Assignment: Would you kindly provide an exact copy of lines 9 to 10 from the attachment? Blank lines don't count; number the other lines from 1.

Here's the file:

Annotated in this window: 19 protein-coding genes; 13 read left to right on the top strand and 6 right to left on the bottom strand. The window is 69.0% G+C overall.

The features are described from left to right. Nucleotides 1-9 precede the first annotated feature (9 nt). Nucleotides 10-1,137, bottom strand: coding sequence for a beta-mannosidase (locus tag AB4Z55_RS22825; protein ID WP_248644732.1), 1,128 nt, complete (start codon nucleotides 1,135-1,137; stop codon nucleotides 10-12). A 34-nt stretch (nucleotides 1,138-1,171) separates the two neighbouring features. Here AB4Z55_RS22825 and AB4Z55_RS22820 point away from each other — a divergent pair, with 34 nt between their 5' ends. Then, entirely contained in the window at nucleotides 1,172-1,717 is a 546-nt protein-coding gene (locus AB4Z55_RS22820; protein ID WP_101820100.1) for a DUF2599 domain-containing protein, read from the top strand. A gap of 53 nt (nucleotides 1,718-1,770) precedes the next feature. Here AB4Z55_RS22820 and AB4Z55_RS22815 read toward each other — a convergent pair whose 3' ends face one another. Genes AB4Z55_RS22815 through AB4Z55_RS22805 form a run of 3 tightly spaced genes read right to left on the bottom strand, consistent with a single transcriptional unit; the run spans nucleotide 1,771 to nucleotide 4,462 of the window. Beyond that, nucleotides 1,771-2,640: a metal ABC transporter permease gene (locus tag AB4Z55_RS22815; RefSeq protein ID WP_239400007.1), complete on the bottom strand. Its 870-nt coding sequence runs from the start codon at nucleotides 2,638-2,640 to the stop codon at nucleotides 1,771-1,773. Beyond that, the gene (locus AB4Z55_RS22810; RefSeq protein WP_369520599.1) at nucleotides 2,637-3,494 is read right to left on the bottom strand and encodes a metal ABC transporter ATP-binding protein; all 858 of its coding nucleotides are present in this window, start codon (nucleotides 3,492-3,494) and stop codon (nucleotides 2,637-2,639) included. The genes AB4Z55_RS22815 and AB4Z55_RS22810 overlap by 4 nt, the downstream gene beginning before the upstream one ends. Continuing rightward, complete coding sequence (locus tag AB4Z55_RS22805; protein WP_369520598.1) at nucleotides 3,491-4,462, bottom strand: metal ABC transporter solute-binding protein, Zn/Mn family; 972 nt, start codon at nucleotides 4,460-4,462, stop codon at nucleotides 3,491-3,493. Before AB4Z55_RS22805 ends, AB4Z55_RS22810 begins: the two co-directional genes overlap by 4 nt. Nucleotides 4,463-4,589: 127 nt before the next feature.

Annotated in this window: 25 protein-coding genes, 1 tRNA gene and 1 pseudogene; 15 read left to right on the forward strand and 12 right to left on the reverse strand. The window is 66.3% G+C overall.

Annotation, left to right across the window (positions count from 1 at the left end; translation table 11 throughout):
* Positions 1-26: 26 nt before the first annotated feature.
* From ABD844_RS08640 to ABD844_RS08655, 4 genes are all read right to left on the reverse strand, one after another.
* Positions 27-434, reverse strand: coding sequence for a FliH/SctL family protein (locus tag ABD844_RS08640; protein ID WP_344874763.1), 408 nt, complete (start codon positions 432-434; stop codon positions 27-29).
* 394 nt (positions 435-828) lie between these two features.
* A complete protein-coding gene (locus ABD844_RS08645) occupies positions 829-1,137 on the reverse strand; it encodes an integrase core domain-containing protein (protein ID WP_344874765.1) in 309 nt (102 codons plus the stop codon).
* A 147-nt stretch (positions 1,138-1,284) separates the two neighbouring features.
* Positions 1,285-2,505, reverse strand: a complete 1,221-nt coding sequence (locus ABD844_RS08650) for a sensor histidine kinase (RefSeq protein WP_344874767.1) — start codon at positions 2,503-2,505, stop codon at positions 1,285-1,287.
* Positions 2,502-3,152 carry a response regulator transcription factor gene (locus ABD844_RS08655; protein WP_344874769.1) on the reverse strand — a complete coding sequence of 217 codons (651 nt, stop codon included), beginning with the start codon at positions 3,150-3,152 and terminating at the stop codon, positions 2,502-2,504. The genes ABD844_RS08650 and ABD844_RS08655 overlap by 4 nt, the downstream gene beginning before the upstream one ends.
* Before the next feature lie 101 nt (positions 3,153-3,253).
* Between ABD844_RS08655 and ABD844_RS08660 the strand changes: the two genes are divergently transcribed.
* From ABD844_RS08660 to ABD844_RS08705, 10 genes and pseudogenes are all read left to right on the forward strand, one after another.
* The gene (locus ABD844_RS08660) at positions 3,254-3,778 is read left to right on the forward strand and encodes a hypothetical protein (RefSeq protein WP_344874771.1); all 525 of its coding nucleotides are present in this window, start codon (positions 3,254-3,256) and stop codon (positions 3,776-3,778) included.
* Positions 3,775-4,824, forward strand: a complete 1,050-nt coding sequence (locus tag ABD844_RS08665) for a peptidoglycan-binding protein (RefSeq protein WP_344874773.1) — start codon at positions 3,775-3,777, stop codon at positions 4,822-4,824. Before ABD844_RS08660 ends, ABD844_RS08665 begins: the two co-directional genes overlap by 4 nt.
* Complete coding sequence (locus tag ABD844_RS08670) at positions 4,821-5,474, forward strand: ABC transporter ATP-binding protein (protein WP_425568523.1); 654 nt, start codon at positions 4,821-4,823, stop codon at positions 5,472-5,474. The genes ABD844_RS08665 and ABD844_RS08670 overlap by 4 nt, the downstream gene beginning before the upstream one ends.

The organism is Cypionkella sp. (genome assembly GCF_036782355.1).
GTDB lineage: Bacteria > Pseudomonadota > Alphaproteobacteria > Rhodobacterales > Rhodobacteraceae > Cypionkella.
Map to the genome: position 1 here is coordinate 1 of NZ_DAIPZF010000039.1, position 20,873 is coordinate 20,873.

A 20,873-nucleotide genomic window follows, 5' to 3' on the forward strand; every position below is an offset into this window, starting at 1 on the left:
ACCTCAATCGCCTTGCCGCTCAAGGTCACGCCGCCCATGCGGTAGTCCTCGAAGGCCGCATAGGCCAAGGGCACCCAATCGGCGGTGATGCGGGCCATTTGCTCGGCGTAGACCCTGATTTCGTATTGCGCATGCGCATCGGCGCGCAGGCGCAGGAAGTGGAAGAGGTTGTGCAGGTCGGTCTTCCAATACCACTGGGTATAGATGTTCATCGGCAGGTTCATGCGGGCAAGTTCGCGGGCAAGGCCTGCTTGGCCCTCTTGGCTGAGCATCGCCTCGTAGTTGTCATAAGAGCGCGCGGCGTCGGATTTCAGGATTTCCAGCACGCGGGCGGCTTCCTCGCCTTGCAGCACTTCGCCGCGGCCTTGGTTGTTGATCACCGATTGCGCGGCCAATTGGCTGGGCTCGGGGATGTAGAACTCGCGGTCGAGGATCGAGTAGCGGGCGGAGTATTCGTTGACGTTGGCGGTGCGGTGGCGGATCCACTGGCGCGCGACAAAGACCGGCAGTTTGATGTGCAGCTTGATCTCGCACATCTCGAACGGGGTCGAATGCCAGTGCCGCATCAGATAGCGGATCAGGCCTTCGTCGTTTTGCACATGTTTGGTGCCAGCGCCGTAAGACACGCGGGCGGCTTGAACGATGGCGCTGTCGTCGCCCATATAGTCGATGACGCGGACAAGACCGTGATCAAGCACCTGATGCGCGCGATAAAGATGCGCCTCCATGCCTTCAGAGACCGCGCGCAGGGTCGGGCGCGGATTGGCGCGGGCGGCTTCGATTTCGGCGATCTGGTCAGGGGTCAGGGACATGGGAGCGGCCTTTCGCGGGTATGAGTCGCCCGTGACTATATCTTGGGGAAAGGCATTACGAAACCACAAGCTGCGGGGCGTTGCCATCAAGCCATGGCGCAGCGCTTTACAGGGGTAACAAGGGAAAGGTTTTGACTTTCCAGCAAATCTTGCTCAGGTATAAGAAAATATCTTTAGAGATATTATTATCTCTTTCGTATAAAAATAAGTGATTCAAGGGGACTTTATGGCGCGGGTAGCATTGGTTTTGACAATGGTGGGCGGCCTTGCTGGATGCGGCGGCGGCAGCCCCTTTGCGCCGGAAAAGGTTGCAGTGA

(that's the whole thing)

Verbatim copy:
* A complete protein-coding gene (locus ABD844_RS08645) occupies positions 829-1,137 on the reverse strand; it encodes an integrase core domain-containing protein (protein ID WP_344874765.1) in 309 nt (102 codons plus the stop codon).
* A 147-nt stretch (positions 1,138-1,284) separates the two neighbouring features.